Happy birthday to Stephen Roche, who was born on this day in 1959.
The Irish rider scored his first professional victory after beating Bernard Hinault in the Tour of Corsica. Less than a month later he won Paris–Nice (where he became the first, and still the only, new pro to win Paris–Nice) despite illness following the descent from Mont Ventoux and finished his debut season with victories in the Tour de Corse, Circuit d’Indre-et-Loire and Étoile des Espoirs races with a second place behind Hinault in the Grand Prix des Nations. In total, his debut yielded 10 victories.
In 1982 his best performance was second in the Amstel Gold Race behind Jan Raas, but his rise continued in 1983 with victories in the Tour de Romandie, Grand Prix de Wallonie, Étoile des Espoirs and Paris–Bourges. In the 1983 Tour de France, Roche finished 13th and he finished the 1983 season with a bronze medal in the world cycling championship at Alterheim in Zurich.
In 1984, riding for La Redoute following contractual wrangles with Peugeot (the settlement of which led Roche to sport Peugeot shorts for two years before winning a court action against Vélo Club de Paris Peugeot) he repeated his Tour de Romandie win, won Nice-Alassio, Subida a Arrate and was second in Paris–Nice. He finished 25th in that year’s Tour de France.
In 1985, Roche won the Critérium International, the Route du Sud and came second in Paris–Nice and third in Liège–Bastogne–Liège. In the 1985 Tour de France Roche won stage 18 to the Aubisque and finished on the podium in 3rd position, 4 minutes and 29 seconds behind winner Bernard Hinault.
In 1986 at a six-day event with UK professional Tony Doyle at Paris-Bercy, Roche crashed at speed and damaged his right knee. This destroyed his 1986 season at new team Carrera–Inoxpran with little to show other than second in a stage of the Giro. Roche finished the 1986 Tour de France 48th, 1h 32m behind Greg LeMond, a Tour that Roche described as like “entering a dark tunnel” of pain.
The injury and then associated back problems recurred throughout his career (for example in the 1989 Tour Roche retired after banging the problem knee on his handlebars) and a series of operations appeared to only address direct or consequential symptoms of the core injury. Later non-surgical intervention under Dr.Hans-Wilhelm Müller-Wohlfahrt in Munich made some difference but the injury required constant care.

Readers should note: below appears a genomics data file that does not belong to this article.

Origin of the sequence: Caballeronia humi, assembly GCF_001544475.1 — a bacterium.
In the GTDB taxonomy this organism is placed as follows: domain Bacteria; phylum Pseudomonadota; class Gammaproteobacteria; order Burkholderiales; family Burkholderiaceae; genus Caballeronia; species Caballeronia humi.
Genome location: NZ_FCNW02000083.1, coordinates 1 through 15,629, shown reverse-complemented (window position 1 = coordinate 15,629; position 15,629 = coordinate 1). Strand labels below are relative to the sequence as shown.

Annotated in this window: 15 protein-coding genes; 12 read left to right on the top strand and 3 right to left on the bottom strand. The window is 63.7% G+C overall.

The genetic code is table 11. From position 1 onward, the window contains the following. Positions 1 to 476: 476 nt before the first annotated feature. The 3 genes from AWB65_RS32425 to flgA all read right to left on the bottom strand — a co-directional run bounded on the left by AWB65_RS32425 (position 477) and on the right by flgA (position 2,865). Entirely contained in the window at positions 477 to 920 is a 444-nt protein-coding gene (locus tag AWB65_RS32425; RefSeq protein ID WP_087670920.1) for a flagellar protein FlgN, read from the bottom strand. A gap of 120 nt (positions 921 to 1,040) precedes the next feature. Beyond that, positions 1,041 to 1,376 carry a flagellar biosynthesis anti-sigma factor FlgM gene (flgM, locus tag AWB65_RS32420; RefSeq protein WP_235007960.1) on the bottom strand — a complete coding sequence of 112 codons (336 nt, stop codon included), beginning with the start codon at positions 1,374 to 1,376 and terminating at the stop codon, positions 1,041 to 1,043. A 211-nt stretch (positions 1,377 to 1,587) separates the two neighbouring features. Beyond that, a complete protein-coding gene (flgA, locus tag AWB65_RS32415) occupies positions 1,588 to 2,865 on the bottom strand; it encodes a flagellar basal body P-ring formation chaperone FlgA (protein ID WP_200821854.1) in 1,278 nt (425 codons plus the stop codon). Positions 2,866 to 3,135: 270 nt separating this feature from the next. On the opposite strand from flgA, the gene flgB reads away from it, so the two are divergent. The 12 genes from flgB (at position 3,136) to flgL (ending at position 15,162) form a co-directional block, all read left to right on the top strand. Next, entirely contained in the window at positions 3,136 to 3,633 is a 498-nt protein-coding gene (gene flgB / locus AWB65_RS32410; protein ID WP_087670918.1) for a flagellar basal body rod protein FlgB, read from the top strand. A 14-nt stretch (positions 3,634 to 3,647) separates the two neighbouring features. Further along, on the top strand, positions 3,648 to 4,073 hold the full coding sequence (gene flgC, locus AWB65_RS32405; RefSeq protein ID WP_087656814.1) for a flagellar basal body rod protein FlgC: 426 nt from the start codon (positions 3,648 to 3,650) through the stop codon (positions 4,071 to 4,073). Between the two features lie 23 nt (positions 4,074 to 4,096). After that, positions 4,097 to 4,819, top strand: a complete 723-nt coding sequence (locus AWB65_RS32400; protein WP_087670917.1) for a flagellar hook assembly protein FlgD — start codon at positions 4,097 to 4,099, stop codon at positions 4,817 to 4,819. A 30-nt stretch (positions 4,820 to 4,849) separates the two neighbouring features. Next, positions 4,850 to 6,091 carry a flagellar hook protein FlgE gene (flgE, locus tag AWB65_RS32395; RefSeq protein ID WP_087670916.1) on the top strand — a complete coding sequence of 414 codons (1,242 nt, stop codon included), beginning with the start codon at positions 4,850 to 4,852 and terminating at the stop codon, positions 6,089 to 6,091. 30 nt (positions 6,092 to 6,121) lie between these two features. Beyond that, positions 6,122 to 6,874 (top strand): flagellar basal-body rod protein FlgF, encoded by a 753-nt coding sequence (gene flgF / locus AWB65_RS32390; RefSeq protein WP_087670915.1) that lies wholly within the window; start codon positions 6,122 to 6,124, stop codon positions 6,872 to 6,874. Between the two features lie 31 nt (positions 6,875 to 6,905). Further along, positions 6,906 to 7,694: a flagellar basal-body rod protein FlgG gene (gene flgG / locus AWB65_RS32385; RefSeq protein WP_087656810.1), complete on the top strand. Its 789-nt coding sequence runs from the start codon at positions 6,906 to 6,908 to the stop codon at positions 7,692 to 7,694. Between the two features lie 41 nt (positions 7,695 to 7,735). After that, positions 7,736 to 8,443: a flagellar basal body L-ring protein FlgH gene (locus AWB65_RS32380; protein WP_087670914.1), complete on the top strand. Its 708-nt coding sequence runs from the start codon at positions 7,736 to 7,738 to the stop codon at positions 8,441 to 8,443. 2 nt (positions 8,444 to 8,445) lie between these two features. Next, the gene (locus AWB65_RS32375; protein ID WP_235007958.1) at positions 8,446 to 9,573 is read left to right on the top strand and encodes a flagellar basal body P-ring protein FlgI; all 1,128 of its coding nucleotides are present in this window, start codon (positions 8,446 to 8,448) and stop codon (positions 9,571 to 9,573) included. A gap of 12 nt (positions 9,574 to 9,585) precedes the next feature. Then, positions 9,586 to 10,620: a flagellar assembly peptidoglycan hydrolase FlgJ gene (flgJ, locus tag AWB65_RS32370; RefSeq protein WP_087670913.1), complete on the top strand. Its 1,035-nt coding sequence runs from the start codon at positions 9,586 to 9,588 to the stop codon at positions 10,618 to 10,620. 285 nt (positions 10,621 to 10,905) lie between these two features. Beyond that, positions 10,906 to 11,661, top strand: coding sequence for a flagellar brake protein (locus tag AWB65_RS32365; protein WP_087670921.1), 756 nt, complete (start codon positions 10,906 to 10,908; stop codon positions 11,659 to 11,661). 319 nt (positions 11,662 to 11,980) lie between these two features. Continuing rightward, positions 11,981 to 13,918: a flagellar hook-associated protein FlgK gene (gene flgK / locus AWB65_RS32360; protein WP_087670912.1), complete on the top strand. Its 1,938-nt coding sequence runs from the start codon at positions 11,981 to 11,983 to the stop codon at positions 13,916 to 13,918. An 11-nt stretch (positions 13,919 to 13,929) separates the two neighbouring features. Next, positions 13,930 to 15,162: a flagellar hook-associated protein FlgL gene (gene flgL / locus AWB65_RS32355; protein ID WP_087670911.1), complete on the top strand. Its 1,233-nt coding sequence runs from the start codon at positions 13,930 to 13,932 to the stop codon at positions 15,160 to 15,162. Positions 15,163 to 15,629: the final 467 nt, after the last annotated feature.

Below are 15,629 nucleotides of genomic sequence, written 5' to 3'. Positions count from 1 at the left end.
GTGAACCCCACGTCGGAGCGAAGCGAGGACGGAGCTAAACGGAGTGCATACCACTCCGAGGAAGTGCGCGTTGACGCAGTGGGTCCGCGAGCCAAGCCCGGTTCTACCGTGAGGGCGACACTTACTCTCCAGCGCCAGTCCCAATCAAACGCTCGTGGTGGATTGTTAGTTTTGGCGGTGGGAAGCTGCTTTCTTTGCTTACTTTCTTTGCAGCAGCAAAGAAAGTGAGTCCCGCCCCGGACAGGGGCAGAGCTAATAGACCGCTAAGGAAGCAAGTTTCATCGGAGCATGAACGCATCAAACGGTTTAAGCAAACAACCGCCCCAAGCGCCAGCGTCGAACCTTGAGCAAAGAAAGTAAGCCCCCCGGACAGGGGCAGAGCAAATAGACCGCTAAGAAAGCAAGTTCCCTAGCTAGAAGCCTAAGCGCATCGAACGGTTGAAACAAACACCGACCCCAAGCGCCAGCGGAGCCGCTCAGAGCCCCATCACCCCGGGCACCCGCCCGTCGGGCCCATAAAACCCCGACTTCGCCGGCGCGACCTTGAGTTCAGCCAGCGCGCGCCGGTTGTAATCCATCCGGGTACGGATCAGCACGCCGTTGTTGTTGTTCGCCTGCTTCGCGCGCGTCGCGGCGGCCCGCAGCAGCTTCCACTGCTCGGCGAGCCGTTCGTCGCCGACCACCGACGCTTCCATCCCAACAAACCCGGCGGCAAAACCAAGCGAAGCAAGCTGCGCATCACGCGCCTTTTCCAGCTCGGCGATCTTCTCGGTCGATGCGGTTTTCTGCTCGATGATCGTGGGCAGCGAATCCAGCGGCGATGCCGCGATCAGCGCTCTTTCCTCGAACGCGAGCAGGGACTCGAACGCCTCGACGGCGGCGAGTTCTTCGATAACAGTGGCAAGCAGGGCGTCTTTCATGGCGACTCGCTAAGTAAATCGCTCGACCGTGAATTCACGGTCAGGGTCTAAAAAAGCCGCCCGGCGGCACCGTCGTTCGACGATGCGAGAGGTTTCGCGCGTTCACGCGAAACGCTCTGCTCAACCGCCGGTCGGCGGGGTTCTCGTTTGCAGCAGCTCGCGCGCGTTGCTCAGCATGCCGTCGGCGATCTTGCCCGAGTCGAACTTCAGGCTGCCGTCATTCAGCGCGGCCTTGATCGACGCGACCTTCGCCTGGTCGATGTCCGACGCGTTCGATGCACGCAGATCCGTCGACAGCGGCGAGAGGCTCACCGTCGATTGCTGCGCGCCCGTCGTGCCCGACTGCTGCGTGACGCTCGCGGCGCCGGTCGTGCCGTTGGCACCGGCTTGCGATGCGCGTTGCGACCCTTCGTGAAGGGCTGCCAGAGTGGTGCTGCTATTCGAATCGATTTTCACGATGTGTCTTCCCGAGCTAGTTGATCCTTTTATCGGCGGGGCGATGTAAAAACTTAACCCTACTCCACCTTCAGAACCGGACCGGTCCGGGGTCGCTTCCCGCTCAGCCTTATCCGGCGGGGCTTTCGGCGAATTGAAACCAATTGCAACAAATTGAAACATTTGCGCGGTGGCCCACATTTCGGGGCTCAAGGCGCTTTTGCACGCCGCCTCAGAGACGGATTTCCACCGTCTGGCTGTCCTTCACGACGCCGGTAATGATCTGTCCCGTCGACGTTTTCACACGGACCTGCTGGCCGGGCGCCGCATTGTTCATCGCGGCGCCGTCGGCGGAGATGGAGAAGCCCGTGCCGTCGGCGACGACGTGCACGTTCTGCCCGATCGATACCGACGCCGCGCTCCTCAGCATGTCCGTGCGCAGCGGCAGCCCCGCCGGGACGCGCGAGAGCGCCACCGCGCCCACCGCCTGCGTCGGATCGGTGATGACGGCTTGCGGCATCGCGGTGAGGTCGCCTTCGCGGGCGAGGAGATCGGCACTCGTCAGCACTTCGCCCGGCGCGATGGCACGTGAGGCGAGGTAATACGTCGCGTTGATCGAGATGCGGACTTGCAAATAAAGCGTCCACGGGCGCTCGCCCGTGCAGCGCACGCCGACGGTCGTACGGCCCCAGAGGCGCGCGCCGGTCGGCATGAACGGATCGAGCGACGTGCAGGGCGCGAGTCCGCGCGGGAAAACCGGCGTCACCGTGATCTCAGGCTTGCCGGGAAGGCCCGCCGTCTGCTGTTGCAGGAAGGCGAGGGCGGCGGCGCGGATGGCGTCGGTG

By the end of his career Roche was unable to compete at his best because of back problem which led to a loss of power in the left leg. In retirement he described riding the 1993 Tour de France “just for fun”. He finished 13th, riding for Claudio Chiappucci).
In 1987, Roche had a tremendous season. In the spring, he won the Volta a la Comunitat Valenciana, taking a third victory in the Tour de Romandie and fourth place plus a stage win in Paris–Nice. He also finished second in Liège–Bastogne–Liège, the closest he got to winning a professional ‘Monument’ Classic. He blamed it on tactical naiveté and “riding like an amateur”.
In the Giro d’Italia, Roche took three stage wins (including a team win with Carrera Jeans–Vagabond in the team time trial) en route to overall victory and became the first Giro victor from outside mainland Europe. Roche’s stage wins that year in the Giro were stage 1b, the 8 km (5.0 mi) time trial downhill on the Poggio into San Remo and stage 22, a 32 km (20 mi) individual time trial into St. Vincent. Despite his stage wins, the race is remembered for the stage from Lido di Jesolo to Sappada, where Roche, contravening team orders, broke away alone early and despite being caught late in the race, had the strength to go with the counterattack and take the pink jersey from his team-mate Roberto Visentini, who had been previously leading the classification. His behaviour in the stage gained him the tifosi’s hatred. It was said the only member of his team that Roche could rely on not to ride against him was his domestique Eddy Schepers, although Roche recruited Panasonic riders and old ACBB team-mates Robert Millar and Australian Phil Anderson to protect him with Schepers on the Marmolada climb (a day known as the “Marmolada Massacre”).